Human Interaction, 2013-2014

The globalising world defies understanding through the isolated study of politics, law, economics, or natural sciences. The international arena in which considerations of politics, economy, environment—but also culture, religion, and society—increasingly intersect poses serious challenges for mono-disciplinary modes of understanding human life. Acknowledging that institutional and legal structures are only part of the picture of a globalizing world, this major focuses on the cultural, historical, and religious dimensions of human interaction. It emphasizes critical reading and writing skills, interpretive research methodologies, and a broad acquaintance with the major social, cultural, intellectual, and institutional developments that have produced contemporary societies.

Students majoring in HI can focus on two or more interrelated fields. By studying history in a transnational frame, students trace the origins of a range of contemporary phenomena. What have been the roots of global economic inequalities and the modern state system? How have forces such as nationalism, colonialism, industrialization, migration, and democratization shaped human lives at the local and global level? Drawing on the disciplines of anthropology and sociology, students study the ways that human beliefs and actions are shaped by social structures (and vice versa)—ranging from social categories such as race, class, gender, sexuality and age, to institutions defined by kinship, economics, politics, or religion. This major also offers an innovative approach to the study of religion in a variety of domestic, national, and international contexts. And through close engagement with literature and film from varied cultural traditions, students gain a uniquely nuanced perspective on historical events, social movements, individual psychology, and the history of artistic forms. Finally, HI majors connect their historical and contemporary concerns to relevant theory, including works by classical philosophers, foundational political and economic thinkers, and a range of modern socio-political and cultural theorists.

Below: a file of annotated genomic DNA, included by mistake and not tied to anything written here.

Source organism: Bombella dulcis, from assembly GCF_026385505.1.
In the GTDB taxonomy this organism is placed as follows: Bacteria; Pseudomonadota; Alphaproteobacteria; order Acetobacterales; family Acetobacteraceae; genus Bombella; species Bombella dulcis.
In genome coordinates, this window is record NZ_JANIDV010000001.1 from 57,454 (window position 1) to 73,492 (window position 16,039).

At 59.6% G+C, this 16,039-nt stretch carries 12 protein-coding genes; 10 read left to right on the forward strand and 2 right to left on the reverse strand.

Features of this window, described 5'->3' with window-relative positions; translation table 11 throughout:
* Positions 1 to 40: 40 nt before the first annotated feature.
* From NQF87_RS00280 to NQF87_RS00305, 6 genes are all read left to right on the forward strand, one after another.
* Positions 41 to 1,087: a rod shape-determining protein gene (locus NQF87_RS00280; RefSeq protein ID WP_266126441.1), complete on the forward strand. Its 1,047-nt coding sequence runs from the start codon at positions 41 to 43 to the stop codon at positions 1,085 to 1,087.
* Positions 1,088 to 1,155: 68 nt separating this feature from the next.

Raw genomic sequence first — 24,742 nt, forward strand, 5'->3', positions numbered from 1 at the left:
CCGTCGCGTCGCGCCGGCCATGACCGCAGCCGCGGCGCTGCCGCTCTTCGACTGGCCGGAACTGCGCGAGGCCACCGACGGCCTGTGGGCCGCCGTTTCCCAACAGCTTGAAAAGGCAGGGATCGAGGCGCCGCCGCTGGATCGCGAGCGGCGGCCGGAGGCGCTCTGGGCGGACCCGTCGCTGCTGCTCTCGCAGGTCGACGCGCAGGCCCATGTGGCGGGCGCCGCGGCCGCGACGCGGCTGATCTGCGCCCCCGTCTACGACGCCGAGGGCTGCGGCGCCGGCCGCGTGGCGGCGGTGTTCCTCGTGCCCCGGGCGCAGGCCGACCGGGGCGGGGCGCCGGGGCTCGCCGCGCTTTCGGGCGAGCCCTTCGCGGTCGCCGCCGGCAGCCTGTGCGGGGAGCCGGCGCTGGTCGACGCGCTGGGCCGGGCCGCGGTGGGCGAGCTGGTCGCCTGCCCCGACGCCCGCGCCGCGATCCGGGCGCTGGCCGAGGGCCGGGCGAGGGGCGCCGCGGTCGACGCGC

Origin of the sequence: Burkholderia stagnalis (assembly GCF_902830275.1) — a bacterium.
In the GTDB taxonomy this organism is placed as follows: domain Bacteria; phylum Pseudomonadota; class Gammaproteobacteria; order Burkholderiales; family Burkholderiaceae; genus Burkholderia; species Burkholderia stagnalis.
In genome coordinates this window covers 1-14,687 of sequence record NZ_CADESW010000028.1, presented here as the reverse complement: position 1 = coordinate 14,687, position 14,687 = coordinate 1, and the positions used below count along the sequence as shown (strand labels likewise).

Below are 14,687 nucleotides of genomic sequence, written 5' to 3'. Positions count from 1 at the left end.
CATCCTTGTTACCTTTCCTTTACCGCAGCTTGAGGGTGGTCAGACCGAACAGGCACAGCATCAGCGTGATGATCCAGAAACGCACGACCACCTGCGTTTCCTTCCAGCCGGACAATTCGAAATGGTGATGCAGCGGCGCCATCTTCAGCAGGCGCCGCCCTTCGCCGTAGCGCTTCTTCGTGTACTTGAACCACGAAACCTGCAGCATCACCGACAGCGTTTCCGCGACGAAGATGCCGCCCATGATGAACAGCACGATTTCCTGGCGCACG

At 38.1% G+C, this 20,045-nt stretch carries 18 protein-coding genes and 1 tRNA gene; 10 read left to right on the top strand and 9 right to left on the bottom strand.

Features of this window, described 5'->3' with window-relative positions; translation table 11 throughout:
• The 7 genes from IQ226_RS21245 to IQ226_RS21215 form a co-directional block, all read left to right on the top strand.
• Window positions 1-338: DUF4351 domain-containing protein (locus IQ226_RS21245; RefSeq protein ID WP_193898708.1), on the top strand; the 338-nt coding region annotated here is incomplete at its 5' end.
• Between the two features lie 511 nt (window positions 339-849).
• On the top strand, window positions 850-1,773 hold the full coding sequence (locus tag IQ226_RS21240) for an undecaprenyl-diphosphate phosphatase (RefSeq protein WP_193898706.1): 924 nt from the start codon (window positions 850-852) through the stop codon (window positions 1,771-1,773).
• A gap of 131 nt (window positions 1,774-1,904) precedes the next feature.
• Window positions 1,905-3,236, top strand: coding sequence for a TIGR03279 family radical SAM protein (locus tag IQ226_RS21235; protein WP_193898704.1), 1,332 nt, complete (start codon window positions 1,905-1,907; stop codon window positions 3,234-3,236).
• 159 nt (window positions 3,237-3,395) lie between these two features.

Methodology courses:
Qualitative Research Methods,
Ethnography: Representations of Culture,
Language & Politics